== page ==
“We don’t know if what we are doing today is sustainable in the future,” says Amanda Raster, sustainable standards development coordinator for the Leonardo Academy Inc., in Madison, Wis.

Raster is coordinating an effort to create national goals for farmers to obtain. She says that while goals are important, it’s equally important that the ways to reach them are flexible, because the solutions to become more sustainable are site and size specific.

According to Raster, small and large operations can be sustainable. And while some believe that large operations are less sustainable, a well managed large dairy operation could use fewer resources than an equal number of smaller operations.

That is not to suggest that smaller operations are less sustainable, she comments, just that the answers to sustainability questions are not as simple as they sometimes appear. In addition, she adds that regardless of what people may think about larger operations, “I don’t know if you can change it at this point.”

Raster continues that discussions of sustainability must involve all segments of the supply chain from the grain to livestock producer, all the way to consumer.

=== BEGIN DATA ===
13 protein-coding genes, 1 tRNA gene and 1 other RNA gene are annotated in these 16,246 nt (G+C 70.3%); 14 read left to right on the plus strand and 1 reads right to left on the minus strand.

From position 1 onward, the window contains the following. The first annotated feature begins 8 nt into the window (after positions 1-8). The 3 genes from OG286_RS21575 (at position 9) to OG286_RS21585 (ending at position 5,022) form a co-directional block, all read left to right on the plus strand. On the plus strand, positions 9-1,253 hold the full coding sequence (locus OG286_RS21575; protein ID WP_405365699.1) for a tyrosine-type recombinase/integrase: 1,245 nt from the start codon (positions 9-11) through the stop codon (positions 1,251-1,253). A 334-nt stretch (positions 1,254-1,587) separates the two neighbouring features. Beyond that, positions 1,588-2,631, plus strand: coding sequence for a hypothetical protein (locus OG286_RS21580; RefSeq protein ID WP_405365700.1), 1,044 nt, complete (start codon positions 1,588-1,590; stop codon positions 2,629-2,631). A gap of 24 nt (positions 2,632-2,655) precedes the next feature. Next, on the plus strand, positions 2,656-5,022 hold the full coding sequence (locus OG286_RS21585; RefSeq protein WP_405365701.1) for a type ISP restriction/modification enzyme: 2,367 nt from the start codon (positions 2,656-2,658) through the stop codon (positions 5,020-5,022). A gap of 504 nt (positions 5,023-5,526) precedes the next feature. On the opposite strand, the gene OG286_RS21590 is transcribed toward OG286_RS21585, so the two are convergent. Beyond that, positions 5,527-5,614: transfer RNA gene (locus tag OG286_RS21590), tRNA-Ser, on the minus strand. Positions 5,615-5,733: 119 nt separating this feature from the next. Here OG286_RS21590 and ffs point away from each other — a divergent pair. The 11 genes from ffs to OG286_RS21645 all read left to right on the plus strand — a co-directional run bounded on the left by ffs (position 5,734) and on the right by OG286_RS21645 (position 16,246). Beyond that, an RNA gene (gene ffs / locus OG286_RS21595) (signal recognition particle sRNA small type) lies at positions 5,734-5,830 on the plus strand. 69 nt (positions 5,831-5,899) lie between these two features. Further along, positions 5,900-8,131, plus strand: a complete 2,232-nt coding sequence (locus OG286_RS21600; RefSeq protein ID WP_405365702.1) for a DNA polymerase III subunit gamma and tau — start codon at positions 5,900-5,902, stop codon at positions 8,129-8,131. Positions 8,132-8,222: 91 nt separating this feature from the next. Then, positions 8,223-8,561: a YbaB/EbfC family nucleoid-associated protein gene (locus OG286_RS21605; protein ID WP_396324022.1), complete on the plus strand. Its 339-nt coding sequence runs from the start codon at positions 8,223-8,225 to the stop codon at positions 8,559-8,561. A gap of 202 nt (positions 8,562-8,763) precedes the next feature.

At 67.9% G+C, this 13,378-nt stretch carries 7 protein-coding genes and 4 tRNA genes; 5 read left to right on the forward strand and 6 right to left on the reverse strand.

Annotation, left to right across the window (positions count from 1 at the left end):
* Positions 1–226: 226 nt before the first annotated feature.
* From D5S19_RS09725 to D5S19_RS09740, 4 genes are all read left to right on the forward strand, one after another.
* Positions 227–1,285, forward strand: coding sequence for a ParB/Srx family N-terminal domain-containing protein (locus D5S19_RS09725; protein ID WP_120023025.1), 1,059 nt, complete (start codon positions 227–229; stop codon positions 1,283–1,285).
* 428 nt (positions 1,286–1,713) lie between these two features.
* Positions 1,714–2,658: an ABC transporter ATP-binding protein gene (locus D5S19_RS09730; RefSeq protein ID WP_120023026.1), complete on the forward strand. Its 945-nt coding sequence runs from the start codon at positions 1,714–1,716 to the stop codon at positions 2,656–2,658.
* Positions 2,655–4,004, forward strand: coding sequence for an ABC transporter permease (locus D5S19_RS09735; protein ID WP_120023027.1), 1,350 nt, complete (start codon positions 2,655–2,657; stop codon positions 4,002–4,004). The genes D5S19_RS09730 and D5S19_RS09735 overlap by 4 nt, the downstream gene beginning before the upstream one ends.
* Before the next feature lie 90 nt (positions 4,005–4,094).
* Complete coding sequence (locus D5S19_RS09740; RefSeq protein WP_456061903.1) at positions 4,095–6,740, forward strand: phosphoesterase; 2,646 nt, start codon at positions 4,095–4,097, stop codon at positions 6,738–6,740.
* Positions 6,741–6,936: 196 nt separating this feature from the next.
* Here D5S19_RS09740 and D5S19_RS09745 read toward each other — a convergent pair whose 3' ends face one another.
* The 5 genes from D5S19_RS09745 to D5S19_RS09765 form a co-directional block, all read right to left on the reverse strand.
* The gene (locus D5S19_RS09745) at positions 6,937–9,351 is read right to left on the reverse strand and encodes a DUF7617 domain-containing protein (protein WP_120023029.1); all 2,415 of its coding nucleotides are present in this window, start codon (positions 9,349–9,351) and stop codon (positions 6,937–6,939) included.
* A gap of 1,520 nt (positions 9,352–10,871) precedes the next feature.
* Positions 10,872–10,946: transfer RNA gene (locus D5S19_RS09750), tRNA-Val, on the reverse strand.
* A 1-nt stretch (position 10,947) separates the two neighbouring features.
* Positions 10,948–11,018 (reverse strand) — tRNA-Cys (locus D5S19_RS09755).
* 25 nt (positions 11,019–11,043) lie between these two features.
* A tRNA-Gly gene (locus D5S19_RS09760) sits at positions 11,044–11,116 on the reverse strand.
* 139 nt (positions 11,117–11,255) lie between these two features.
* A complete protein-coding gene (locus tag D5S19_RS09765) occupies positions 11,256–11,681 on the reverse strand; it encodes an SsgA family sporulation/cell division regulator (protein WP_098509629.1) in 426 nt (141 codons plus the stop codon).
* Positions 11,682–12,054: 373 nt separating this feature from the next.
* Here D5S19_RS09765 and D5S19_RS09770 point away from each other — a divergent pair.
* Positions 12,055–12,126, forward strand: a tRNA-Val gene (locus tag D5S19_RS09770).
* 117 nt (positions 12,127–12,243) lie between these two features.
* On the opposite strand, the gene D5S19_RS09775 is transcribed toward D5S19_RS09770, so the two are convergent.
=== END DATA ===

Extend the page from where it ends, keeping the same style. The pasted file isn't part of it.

The problem with maize

What is not sustainable for animal agriculture is the continued use of maize in feed, according to Dr. Pierce Lyons, founder and president of Alltech. “End stocks of maize is on the decrease,” a trend he expects to continue.

What is sustainable and what will become more of the feeds of the future, Lyons comments, will be fiber feeds, those containing a higher level of cellulose.

He predicts that five to 10 years from now very little maize will be used in animal production. That means it will be increasingly important that products be developed that make the nutrients in fiber and cellulose more available to animals, Lyons comments, adding that his company is involved in such efforts. “We’re going to have to redefine animal nutrition,” he says.

Speaking of sustainability from farm to fork, “the day of reckoning is coming,” says Lyons. “You can’t be just a least cost producer. Sustainability has to begin with economic viability, and that means investing in people and research.